Washburn, Seligman dealing with SWEPCO project

Wednesday, April 30, 2014

Washburn cited as possible overload area, Seligman involved in routing

Cities in southern Barry County are getting some attention regarding the Southwestern Electric Power Company's plan to build a 345-kV transmission line along the Missouri border.

The city of Washburn has been cited as an area where a transmission overload could occur if any outage occurs.

Peter Main, spokesman for SWEPCO, said because the transmission lines are interconnected, Washburn's transmission facility could be at risk.

"If we lose one or more of our lines, the power flow will increase over the remaining lines," he said. "There are certain locations within the system that can be overloaded, and the transmission facility at Washburn is one of those locations."

Lanny Nickell, of the Southwest Power Pool, the regional organization that has charged SWEPCO with building the new transmission line, has testified to the Arkansas Public Services Commission that an overload to the 161-kV transmission line in Washburn could occur.

"Overloads mean the load on the line or transformer is higher than its rated capacity," Main said. "Impact on the equipment or electric system depends on operating conditions at the time. SPP's analysis shows that the overload of the Washburn transformer is one of multiple overloads in Arkansas and Missouri that would be resolved by the Shipe Road-Kings River project."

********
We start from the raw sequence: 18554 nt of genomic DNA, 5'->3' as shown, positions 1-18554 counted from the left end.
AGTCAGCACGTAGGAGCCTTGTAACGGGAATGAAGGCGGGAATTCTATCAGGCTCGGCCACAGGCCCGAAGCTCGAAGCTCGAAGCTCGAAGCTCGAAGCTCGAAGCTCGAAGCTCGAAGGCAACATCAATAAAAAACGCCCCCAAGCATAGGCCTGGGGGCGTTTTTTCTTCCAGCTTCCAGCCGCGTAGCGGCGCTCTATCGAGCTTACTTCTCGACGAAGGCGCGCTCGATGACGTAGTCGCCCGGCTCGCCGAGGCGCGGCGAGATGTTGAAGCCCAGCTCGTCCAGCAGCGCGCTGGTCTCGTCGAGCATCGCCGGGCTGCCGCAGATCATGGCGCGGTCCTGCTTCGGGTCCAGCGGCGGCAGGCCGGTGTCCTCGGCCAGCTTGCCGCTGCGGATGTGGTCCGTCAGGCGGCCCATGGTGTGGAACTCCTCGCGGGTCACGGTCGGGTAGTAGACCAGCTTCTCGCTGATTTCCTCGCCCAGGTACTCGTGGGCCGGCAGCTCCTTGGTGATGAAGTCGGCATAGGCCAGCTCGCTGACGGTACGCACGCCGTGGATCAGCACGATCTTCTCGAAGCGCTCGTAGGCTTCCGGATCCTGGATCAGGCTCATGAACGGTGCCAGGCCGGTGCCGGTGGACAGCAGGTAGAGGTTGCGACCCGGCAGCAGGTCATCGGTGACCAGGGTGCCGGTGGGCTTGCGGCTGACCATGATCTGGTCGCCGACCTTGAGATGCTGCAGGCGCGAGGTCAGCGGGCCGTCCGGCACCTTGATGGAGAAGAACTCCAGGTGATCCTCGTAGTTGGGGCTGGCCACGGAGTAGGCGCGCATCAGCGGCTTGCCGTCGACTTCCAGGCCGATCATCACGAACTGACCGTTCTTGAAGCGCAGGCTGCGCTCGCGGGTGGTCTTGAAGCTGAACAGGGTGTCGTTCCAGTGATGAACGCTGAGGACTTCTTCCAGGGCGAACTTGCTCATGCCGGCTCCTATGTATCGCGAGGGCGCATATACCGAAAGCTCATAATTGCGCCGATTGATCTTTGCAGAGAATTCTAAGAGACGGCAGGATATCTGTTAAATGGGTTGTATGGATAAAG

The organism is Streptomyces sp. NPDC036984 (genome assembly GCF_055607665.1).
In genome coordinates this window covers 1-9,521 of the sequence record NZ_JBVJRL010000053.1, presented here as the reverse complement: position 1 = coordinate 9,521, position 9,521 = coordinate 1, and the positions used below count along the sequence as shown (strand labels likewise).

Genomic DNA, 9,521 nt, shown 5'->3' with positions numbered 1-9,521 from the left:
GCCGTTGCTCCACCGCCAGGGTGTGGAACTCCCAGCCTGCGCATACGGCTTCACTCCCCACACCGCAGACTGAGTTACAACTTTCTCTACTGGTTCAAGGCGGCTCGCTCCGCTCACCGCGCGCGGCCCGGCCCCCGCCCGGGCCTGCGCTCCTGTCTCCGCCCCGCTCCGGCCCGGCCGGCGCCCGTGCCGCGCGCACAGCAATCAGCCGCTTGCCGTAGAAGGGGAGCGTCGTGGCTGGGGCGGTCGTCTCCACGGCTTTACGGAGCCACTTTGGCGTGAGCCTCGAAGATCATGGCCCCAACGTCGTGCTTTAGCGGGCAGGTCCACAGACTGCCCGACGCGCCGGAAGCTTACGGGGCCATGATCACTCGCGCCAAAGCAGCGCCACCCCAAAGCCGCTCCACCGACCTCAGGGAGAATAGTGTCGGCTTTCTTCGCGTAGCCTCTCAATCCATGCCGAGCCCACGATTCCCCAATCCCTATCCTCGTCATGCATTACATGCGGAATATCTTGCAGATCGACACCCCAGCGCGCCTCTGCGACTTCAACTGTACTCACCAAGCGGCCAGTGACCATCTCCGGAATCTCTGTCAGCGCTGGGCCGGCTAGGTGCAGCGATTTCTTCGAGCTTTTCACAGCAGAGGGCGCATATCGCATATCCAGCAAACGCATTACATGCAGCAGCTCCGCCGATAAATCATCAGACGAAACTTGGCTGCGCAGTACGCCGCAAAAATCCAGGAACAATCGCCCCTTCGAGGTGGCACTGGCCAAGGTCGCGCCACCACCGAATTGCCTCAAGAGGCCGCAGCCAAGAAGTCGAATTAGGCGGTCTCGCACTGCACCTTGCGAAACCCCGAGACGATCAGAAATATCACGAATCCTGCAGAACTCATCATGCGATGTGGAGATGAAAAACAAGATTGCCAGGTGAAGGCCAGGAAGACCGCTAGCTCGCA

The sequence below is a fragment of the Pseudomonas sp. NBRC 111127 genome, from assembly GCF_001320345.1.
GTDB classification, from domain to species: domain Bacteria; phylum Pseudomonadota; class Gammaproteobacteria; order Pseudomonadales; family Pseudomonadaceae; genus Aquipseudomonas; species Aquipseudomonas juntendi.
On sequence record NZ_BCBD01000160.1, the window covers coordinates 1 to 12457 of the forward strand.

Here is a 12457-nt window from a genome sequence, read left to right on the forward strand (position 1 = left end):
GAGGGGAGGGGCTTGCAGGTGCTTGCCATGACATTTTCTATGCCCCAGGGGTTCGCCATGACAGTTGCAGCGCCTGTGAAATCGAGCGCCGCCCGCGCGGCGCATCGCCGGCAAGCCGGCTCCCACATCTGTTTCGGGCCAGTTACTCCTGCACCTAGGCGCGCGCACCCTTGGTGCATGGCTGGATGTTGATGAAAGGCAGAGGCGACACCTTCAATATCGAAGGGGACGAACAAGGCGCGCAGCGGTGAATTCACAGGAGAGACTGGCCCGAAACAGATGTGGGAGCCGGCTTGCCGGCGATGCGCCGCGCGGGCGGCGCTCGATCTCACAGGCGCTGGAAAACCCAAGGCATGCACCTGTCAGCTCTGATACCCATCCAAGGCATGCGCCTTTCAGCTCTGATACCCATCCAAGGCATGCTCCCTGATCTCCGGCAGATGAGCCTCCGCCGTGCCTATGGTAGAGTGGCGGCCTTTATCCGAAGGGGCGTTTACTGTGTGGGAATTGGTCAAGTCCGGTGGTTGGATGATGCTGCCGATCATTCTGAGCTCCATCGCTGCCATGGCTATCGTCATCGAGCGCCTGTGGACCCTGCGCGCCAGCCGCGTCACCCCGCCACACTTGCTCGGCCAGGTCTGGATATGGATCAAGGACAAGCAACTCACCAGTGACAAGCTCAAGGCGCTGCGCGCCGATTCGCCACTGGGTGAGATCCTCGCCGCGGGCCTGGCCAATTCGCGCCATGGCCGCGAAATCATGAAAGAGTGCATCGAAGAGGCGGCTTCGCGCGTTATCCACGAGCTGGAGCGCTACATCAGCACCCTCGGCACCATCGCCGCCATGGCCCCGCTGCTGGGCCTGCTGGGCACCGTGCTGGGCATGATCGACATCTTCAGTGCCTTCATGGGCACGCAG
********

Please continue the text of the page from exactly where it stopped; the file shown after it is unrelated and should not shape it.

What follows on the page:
Seligman has also been more involved in the SWEPCO project as of late, as it recently received letters from Burns & McDonnell, based in Kansas City, Mo., requesting input for the routing study for Route 109. The route would begin in Arkansas and cross the Missouri border, traversing 8.5 miles in Barry County and 17 miles in McDonald County before crossing the border back into Arkansas.

Jerry Montgomery, mayor of Seligman, said he does not see a benefit to the project in Missouri, and is in opposition to it being built.

"It's like building a freeway with no on-ramps or off-ramps," he said. "They say it will boost tax revenues, but I see them being cut because a line like that going across someone's property will devalue that property. Everyone I have talked to is dead set against it."

The Route 109 map points to Seligman in its zone study, and Montgomery said Burns & McDonnell plans to have an open meeting in the city to get input on the final route. A date and time for the meeting has yet to be determined.

"We will most assuredly try to get it to go around Seligman, but it's only one mile from here to the state line and Gateway, Ark.," he said. "Gateway hired an attorney to fight it, so I assume it would go up north toward Washburn, but I'm not sure and that's something we'll have to discuss."

SWEPCO originally claimed the transmission line would bring $820,000 to Barry County in property tax revenues, but has since dropped that figure down to $250,000 to $275,000.

Originally estimating the tax rate at 7 percent, Main said the company lowered the Barry County rate used for estimating to 5 percent.

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